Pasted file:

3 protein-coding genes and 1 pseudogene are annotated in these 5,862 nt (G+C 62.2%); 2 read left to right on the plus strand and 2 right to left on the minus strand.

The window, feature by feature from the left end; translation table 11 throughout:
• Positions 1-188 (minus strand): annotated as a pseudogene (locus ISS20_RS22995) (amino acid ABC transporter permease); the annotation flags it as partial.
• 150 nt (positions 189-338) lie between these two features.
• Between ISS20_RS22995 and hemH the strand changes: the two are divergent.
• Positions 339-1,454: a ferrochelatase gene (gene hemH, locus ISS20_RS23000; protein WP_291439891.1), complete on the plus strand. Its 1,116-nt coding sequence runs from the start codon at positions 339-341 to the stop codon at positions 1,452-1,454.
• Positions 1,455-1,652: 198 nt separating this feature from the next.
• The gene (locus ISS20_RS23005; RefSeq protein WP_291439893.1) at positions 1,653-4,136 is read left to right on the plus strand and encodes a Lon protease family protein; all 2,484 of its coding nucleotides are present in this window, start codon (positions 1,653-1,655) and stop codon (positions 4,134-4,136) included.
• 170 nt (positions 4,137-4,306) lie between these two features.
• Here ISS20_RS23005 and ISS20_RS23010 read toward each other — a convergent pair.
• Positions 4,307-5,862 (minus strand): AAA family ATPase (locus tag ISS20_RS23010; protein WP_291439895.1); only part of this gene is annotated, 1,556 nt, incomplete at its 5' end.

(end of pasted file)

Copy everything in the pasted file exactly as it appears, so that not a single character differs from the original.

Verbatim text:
3 protein-coding genes and 1 pseudogene are annotated in these 5,862 nt (G+C 62.2%); 2 read left to right on the plus strand and 2 right to left on the minus strand.

The window, feature by feature from the left end; translation table 11 throughout:
• Positions 1-188 (minus strand): annotated as a pseudogene (locus ISS20_RS22995) (amino acid ABC transporter permease); the annotation flags it as partial.
• 150 nt (positions 189-338) lie between these two features.
• Between ISS20_RS22995 and hemH the strand changes: the two are divergent.
• Positions 339-1,454: a ferrochelatase gene (gene hemH, locus ISS20_RS23000; protein WP_291439891.1), complete on the plus strand. Its 1,116-nt coding sequence runs from the start codon at positions 339-341 to the stop codon at positions 1,452-1,454.
• Positions 1,455-1,652: 198 nt separating this feature from the next.
• The gene (locus ISS20_RS23005; RefSeq protein WP_291439893.1) at positions 1,653-4,136 is read left to right on the plus strand and encodes a Lon protease family protein; all 2,484 of its coding nucleotides are present in this window, start codon (positions 1,653-1,655) and stop codon (positions 4,134-4,136) included.
• 170 nt (positions 4,137-4,306) lie between these two features.
• Here ISS20_RS23005 and ISS20_RS23010 read toward each other — a convergent pair.
• Positions 4,307-5,862 (minus strand): AAA family ATPase (locus tag ISS20_RS23010; protein WP_291439895.1); only part of this gene is annotated, 1,556 nt, incomplete at its 5' end.